By Chris Gast, Right to Life of Michigan Education Coordinator

This week, both the pro-abortion Guttmacher Institute and the Michigan Department of Health and Human Services released updates on abortion statistics, and both reports are not good for the unborn.

Abortions up in America

The story of abortion in America has been in a long-term decline following a sharp rise after Roe v. Wade was decided. 2017 saw the fewest number of estimated abortions in America since 1973, according to estimates from Guttmacher. Guttmacher polls abortion businesses directly, which captures numbers from states with pro-abortion governments that refuse to report abortion statistics.

However, in 2020, that decline appears to be over. Abortions in America increased 8% from 2017, with 930,160 estimated abortions in 2020. The abortion rate increased 7% to 14.4 abortions for every 1,000 women of reproductive age. For every 1,000 births in 2020, there were 206 abortions.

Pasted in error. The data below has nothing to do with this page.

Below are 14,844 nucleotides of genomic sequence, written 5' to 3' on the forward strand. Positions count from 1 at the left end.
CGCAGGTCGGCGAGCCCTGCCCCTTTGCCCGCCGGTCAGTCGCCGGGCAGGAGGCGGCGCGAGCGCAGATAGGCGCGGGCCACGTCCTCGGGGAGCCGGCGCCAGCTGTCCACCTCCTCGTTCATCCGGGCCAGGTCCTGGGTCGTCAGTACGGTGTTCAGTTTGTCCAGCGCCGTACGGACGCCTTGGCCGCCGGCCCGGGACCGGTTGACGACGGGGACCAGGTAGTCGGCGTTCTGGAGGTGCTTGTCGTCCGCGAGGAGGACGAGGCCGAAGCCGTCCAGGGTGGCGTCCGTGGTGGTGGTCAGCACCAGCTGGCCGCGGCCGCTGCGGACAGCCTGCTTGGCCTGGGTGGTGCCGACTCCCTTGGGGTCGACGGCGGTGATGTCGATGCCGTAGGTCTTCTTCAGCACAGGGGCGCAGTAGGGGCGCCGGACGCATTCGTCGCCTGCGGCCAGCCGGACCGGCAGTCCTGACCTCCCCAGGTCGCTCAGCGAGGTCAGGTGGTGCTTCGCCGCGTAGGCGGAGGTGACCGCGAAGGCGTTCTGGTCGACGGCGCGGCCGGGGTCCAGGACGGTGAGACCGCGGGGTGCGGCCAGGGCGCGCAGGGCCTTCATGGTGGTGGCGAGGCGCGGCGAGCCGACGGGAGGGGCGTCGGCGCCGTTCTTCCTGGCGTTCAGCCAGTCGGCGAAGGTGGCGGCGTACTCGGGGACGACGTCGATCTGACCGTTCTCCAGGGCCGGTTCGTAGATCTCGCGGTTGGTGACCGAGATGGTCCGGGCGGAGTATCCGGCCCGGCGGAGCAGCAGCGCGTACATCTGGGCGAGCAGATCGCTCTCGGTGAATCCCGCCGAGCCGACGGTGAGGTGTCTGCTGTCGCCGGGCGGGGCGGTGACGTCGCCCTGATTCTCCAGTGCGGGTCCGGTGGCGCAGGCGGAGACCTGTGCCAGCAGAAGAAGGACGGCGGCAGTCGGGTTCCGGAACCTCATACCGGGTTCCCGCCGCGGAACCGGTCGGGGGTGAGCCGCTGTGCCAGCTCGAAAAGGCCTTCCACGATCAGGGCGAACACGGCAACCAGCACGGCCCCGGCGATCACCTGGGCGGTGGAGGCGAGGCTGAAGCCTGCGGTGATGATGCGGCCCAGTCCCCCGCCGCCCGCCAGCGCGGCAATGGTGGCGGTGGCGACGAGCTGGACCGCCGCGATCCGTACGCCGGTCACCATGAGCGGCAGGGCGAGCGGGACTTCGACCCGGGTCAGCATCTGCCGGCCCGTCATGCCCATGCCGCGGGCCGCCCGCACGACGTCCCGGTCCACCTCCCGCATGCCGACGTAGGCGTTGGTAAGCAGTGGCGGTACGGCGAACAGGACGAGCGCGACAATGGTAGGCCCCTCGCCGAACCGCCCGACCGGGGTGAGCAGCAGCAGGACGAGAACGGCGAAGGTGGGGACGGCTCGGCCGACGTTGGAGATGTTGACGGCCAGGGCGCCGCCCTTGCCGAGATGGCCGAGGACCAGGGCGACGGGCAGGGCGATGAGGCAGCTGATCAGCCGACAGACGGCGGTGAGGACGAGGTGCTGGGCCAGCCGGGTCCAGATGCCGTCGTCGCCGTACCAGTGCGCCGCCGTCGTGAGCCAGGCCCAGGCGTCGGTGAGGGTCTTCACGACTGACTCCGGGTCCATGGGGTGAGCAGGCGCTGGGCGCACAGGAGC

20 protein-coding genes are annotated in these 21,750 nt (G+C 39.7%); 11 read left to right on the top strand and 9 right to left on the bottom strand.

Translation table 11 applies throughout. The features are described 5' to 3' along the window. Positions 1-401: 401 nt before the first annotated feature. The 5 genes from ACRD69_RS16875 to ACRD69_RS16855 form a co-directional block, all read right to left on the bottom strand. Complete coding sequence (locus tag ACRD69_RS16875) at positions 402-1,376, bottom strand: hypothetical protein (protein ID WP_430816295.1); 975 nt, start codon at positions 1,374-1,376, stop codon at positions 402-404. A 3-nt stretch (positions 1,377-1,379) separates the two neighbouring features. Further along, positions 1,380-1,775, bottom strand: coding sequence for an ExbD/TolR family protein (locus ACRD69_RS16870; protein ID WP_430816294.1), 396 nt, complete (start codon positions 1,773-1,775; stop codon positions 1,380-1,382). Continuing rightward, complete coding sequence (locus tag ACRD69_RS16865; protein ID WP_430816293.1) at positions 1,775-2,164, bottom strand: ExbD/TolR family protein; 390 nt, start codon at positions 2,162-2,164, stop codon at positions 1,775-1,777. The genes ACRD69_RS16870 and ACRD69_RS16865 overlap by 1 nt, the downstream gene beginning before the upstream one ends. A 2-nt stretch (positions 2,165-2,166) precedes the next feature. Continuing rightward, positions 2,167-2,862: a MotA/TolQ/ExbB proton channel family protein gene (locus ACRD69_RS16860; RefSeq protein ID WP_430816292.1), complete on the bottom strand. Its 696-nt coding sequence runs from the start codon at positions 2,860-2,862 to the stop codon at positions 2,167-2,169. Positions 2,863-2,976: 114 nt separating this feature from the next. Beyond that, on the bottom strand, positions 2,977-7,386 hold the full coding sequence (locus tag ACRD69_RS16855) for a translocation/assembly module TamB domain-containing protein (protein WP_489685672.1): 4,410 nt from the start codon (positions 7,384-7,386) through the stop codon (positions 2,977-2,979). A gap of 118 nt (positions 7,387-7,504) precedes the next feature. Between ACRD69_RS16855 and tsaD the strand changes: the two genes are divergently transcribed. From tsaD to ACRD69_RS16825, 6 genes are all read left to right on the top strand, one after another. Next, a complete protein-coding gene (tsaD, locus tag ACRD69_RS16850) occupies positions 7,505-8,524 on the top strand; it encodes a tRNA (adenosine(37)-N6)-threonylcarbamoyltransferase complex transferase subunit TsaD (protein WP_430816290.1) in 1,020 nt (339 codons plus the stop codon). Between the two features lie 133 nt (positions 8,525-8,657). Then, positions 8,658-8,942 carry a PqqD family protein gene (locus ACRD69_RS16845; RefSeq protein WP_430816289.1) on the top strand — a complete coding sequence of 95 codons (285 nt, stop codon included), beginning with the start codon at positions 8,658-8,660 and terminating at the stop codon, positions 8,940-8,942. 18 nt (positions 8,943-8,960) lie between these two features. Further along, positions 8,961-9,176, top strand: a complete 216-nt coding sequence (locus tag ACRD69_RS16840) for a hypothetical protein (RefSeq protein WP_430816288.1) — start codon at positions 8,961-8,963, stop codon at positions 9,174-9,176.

The leading pro-abortion states all had large increases since 2017: Illinois (25%), California (16%), and New York (5%). However, many other larger states without governments overly hostile to unborn children saw increases as well, including Michigan. Some states saw large decreases: Louisiana (-26%), Connecticut (-6%), and Massachusetts (-8%).

Some states saw wild fluctuations, for example, Missouri saw a 96% decrease in abortions performed in the state! However, those results are due to prolife laws and abortion businesses being shut down; some women traveled to other states for abortions. The Guttmacher numbers capture where the abortions were performed, not which states the women live in.

Abortions up in Michigan

Abortions increased again in Michigan in 2021, with 30,074 reported to the Department of Health and Human Services. It was a 1.4% increase from 2020, but it means the 2020 COVID abortion surge wasn’t a one-year fluke.

What drove these increases?